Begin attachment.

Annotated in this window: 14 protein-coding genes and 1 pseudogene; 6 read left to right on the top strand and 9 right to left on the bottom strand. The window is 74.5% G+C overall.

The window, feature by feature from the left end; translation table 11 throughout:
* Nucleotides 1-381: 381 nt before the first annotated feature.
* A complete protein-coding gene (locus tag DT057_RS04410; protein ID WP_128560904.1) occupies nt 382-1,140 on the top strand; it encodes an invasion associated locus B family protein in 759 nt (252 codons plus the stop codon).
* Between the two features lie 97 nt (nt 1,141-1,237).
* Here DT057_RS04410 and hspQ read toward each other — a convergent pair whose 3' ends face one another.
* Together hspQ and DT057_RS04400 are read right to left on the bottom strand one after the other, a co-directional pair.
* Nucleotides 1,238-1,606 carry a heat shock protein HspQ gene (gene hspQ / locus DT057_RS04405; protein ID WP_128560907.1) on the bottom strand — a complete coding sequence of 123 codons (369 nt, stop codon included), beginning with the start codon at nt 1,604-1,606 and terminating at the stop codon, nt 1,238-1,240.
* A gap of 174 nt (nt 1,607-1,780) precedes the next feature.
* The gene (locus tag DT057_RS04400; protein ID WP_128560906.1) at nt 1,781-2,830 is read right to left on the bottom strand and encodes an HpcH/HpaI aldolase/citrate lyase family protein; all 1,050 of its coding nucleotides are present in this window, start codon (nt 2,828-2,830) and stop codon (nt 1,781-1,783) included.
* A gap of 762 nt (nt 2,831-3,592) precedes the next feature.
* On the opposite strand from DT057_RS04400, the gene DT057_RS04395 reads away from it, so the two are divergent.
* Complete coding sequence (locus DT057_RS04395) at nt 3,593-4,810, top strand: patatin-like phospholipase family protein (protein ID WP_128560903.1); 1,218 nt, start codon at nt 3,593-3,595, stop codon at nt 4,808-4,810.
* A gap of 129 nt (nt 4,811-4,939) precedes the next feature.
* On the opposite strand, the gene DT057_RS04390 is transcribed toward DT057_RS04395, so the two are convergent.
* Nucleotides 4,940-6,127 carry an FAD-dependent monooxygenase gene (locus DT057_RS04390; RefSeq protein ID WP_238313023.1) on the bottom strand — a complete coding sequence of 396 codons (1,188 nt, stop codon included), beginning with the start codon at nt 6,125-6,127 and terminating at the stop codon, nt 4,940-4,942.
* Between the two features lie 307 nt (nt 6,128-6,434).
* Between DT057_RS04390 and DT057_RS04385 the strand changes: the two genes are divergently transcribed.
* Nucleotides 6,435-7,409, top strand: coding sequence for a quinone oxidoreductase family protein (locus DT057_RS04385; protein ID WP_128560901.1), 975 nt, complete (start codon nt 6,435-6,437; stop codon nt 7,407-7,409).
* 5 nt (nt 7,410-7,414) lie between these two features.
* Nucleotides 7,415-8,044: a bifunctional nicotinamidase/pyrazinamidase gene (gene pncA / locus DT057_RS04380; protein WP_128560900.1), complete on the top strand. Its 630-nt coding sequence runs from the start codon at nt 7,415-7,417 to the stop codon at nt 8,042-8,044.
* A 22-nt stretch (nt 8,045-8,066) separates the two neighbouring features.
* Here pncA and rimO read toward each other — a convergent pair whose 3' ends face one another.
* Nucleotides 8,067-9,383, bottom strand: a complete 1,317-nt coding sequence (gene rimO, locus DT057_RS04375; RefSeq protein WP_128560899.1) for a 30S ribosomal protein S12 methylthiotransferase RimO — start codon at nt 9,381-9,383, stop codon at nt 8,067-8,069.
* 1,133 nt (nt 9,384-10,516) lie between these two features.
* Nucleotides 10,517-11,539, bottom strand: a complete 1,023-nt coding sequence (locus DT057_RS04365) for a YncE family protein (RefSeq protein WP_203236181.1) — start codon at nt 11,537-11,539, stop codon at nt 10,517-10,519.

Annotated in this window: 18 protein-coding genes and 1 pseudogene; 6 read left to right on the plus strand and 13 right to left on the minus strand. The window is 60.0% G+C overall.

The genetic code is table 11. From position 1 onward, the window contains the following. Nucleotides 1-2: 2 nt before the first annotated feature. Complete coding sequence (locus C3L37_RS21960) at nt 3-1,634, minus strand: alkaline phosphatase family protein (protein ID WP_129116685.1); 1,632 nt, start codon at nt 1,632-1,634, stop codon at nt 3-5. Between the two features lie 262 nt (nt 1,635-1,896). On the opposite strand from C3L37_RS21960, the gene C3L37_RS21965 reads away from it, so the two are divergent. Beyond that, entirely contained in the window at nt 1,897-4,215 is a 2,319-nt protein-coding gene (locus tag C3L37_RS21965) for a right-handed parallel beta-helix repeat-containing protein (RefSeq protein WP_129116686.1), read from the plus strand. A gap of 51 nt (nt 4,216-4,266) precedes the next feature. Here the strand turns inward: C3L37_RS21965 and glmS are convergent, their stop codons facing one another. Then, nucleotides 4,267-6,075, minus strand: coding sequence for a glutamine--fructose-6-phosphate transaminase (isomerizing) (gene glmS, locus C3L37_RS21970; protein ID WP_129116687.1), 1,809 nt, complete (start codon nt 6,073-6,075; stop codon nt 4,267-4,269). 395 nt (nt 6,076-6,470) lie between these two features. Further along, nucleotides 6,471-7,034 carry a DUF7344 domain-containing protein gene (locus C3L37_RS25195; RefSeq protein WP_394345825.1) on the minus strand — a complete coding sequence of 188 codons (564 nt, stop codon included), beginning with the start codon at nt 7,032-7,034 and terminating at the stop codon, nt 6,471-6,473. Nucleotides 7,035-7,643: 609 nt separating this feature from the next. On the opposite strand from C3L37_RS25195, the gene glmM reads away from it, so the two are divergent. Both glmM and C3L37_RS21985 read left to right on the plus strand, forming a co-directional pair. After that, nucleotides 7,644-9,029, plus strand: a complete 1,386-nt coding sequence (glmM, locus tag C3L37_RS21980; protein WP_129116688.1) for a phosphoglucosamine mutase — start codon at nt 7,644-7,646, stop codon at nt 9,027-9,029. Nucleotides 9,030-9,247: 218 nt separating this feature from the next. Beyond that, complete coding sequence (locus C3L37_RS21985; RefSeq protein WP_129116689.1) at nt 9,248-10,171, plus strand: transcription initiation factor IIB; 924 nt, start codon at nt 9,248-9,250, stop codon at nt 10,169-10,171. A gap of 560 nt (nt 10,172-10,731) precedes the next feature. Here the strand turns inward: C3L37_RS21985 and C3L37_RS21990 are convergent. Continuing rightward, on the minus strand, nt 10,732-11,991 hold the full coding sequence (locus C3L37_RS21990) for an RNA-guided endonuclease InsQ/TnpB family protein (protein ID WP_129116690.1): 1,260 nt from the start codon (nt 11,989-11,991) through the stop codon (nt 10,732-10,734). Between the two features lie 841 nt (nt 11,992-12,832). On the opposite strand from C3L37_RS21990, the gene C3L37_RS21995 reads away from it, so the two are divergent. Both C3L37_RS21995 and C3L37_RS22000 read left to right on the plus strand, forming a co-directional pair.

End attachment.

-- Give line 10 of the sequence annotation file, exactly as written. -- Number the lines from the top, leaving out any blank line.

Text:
* The gene (locus tag DT057_RS04400; protein ID WP_128560906.1) at nt 1,781-2,830 is read right to left on the bottom strand and encodes an HpcH/HpaI aldolase/citrate lyase family protein; all 1,050 of its coding nucleotides are present in this window, start codon (nt 2,828-2,830) and stop codon (nt 1,781-1,783) included.